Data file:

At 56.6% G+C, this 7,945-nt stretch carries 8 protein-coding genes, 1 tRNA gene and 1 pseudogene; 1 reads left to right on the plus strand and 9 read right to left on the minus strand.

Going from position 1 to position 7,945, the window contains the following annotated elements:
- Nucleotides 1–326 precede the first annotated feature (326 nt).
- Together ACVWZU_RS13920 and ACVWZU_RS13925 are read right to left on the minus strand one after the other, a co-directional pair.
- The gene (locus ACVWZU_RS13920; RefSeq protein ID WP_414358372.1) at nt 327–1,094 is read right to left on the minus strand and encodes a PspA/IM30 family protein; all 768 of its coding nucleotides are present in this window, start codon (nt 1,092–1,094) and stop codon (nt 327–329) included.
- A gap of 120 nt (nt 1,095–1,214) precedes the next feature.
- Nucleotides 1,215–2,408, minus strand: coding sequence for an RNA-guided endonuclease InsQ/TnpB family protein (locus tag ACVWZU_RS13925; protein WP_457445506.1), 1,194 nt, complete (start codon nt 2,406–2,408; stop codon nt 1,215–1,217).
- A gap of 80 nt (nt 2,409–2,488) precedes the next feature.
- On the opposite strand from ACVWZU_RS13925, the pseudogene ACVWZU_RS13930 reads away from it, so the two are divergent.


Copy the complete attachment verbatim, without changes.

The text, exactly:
At 56.6% G+C, this 7,945-nt stretch carries 8 protein-coding genes, 1 tRNA gene and 1 pseudogene; 1 reads left to right on the plus strand and 9 read right to left on the minus strand.

Going from position 1 to position 7,945, the window contains the following annotated elements:
- Nucleotides 1–326 precede the first annotated feature (326 nt).
- Together ACVWZU_RS13920 and ACVWZU_RS13925 are read right to left on the minus strand one after the other, a co-directional pair.
- The gene (locus ACVWZU_RS13920; RefSeq protein ID WP_414358372.1) at nt 327–1,094 is read right to left on the minus strand and encodes a PspA/IM30 family protein; all 768 of its coding nucleotides are present in this window, start codon (nt 1,092–1,094) and stop codon (nt 327–329) included.
- A gap of 120 nt (nt 1,095–1,214) precedes the next feature.
- Nucleotides 1,215–2,408, minus strand: coding sequence for an RNA-guided endonuclease InsQ/TnpB family protein (locus tag ACVWZU_RS13925; protein WP_457445506.1), 1,194 nt, complete (start codon nt 2,406–2,408; stop codon nt 1,215–1,217).
- A gap of 80 nt (nt 2,409–2,488) precedes the next feature.
- On the opposite strand from ACVWZU_RS13925, the pseudogene ACVWZU_RS13930 reads away from it, so the two are divergent.